(i) the failure to raise the claim previously was the result of interference by government officials with the presentation of the claim in violation of the Constitution or laws of this Commonwealth or the Constitution or laws of the United States; (ii) the facts upon which the claim is predicated were unknown to the petitioner and could not have been ascertained by the exercise of due diligence; or (iii) the right asserted is a constitutional right that was recognized by the Supreme Court of the United States or the Supreme Court of Pennsylvania after the time period provided in this section and has been held by that court to apply retroactively.

42 Pa.C.S. § 9545(b)(1)(i)-(iii). Any petition attempting to invoke one of these exceptions “shall be filed within 60 days of the date the claim could have been presented.” 42 Pa.C.S. § 9545(b)(2).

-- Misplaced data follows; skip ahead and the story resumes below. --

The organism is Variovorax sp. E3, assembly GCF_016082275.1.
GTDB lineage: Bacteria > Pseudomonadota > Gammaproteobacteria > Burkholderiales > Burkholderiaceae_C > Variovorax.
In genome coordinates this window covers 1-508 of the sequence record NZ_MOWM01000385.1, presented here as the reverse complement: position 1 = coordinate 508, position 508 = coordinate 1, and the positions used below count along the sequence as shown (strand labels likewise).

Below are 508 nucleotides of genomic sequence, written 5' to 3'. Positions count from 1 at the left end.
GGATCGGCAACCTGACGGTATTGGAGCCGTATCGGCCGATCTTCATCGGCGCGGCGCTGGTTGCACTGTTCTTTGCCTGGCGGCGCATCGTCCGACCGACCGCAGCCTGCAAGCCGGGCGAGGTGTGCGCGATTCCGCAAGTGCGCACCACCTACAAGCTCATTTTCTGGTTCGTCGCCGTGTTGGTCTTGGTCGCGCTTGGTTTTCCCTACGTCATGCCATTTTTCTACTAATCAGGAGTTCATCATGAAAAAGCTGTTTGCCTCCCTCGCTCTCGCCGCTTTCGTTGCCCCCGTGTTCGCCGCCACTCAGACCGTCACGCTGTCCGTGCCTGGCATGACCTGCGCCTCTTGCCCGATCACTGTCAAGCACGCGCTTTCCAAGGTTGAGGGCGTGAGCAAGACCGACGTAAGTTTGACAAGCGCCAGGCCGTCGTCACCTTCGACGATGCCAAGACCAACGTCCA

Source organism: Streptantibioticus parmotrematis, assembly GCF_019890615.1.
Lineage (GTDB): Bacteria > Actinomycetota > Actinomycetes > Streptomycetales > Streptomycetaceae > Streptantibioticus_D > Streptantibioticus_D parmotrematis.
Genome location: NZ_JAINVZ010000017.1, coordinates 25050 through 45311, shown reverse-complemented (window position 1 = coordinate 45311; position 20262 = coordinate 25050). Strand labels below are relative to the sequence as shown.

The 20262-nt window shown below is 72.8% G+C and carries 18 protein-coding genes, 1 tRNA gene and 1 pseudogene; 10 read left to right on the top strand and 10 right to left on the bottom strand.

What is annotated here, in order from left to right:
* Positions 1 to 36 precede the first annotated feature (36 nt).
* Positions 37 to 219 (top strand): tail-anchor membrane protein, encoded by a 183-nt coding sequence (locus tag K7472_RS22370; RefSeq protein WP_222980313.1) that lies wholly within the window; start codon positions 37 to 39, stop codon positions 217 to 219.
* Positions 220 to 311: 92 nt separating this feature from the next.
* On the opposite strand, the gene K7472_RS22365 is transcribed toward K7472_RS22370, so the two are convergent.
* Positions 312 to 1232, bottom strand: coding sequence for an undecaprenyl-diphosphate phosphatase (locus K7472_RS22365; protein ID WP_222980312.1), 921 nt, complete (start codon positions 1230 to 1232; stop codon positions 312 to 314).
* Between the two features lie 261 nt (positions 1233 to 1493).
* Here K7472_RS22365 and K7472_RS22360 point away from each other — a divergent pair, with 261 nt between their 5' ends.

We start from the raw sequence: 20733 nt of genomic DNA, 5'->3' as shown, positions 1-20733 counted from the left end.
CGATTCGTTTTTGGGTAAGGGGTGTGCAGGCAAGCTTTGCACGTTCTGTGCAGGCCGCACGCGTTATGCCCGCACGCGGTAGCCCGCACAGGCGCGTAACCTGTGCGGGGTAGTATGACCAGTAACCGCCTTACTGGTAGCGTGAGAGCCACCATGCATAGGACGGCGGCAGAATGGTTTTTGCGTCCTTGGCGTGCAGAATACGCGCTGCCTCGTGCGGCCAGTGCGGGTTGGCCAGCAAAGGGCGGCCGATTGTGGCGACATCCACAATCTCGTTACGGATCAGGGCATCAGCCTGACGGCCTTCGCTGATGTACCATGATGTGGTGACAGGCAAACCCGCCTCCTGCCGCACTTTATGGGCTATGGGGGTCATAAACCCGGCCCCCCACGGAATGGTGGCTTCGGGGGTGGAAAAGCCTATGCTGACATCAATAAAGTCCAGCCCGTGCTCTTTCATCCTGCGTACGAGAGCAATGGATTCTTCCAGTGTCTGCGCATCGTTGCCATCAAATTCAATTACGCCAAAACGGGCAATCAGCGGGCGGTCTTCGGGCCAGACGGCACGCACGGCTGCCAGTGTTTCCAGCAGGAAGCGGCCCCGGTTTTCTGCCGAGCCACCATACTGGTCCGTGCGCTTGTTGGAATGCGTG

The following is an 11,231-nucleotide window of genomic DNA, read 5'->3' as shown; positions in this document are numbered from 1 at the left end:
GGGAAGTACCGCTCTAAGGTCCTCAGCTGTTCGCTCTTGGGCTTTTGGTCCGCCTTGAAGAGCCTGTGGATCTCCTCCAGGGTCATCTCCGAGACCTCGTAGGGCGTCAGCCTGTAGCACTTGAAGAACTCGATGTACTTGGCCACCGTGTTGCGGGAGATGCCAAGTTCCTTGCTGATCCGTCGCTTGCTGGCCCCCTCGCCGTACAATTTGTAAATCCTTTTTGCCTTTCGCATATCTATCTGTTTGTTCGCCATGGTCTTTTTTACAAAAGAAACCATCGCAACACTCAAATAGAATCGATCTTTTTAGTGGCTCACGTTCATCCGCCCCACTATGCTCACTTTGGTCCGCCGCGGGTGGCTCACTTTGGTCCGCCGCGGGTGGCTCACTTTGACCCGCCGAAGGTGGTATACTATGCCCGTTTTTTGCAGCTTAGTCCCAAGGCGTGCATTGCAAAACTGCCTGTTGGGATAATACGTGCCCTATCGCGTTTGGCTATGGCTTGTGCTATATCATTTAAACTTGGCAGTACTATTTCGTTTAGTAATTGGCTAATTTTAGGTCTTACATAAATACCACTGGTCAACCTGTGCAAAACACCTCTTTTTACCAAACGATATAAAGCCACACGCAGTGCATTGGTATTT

Here, Appellant’s judgment of sentence became final on January 3, 2014. Thus, his petition filed on August 6, 2015 is patently untimely, and for this Court to have jurisdiction to review the merits thereof, Appellant must prove that he meets one of the exceptions to the timeliness requirements set forth in 42 Pa.C.S. § 9545(b). Appellant does not present any coherent or meaningfully developed argument in this regard. Instead, from what we can discern, he primarily raises claims of ineffective assistance of counsel, with no discussion of how those assertions meet a timeliness exception. It is well-established that ineffective assistance of counsel claims, on their face, do not meet a timeliness exception. See Commonwealth v. Wharton , 886 A.2d 1120, 1127 (Pa. 2005). Throughout his brief, Appellant also intersperses arguments challenging the legality of his sentence, the voluntariness of his guilty plea, and the legality of a search of his vehicle. Again, Appellant offers no explanation of how these claims satisfy a timeliness exception. [2] ____________________________________________ [2] We note that in his pro se PCRA petition, Appellant attempted to invoke the timeliness exception of section 9545(b)(1)(iii) based on the United States Supreme Court’s decision in Alleyne v. United States , 133 S.Ct. 2151, 2163 (2013) (holding that “facts that increase mandatory minimum sentences must be submitted to the jury” and found beyond a reasonable doubt), and/or the Pennsylvania Supreme Court’s decision in Commonwealth v. Hopkins , 117 A.3d 247 (Pa. 2015) (holding the mandatory minimum sentencing statute of 18 Pa.C.S. § 6317 (Drug-free school zones) is unconstitutional in light of Alleyne ). Appellant seemingly abandons this claim on appeal. Nevertheless, we note that the record does not indicate that any mandatory minimum sentence was imposed in Appellant’s case, thus making the rule announced in Alleyne completely (Footnote Continued Next Page)